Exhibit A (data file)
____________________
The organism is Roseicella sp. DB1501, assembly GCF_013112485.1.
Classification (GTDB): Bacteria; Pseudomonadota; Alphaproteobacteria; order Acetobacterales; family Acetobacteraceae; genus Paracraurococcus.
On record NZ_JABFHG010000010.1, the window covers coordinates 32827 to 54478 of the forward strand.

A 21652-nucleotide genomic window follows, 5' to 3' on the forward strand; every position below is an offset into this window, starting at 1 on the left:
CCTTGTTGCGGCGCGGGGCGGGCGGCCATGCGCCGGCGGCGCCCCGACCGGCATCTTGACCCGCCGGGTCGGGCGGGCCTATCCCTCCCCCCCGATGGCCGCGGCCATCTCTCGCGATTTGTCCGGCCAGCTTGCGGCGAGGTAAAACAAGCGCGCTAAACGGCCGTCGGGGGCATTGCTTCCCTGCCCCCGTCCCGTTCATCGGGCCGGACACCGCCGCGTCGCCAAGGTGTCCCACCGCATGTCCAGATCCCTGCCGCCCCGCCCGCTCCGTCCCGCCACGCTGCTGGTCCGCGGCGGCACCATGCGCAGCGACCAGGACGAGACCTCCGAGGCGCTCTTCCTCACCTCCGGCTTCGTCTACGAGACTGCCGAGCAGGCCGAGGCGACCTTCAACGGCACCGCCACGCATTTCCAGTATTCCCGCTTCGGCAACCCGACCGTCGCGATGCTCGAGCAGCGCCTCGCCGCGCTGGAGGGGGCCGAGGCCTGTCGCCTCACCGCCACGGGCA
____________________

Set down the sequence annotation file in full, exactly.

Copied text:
The organism is Roseicella sp. DB1501, assembly GCF_013112485.1.
Classification (GTDB): Bacteria; Pseudomonadota; Alphaproteobacteria; order Acetobacterales; family Acetobacteraceae; genus Paracraurococcus.
On record NZ_JABFHG010000010.1, the window covers coordinates 32827 to 54478 of the forward strand.

A 21652-nucleotide genomic window follows, 5' to 3' on the forward strand; every position below is an offset into this window, starting at 1 on the left:
CCTTGTTGCGGCGCGGGGCGGGCGGCCATGCGCCGGCGGCGCCCCGACCGGCATCTTGACCCGCCGGGTCGGGCGGGCCTATCCCTCCCCCCCGATGGCCGCGGCCATCTCTCGCGATTTGTCCGGCCAGCTTGCGGCGAGGTAAAACAAGCGCGCTAAACGGCCGTCGGGGGCATTGCTTCCCTGCCCCCGTCCCGTTCATCGGGCCGGACACCGCCGCGTCGCCAAGGTGTCCCACCGCATGTCCAGATCCCTGCCGCCCCGCCCGCTCCGTCCCGCCACGCTGCTGGTCCGCGGCGGCACCATGCGCAGCGACCAGGACGAGACCTCCGAGGCGCTCTTCCTCACCTCCGGCTTCGTCTACGAGACTGCCGAGCAGGCCGAGGCGACCTTCAACGGCACCGCCACGCATTTCCAGTATTCCCGCTTCGGCAACCCGACCGTCGCGATGCTCGAGCAGCGCCTCGCCGCGCTGGAGGGGGCCGAGGCCTGTCGCCTCACCGCCACGGGCA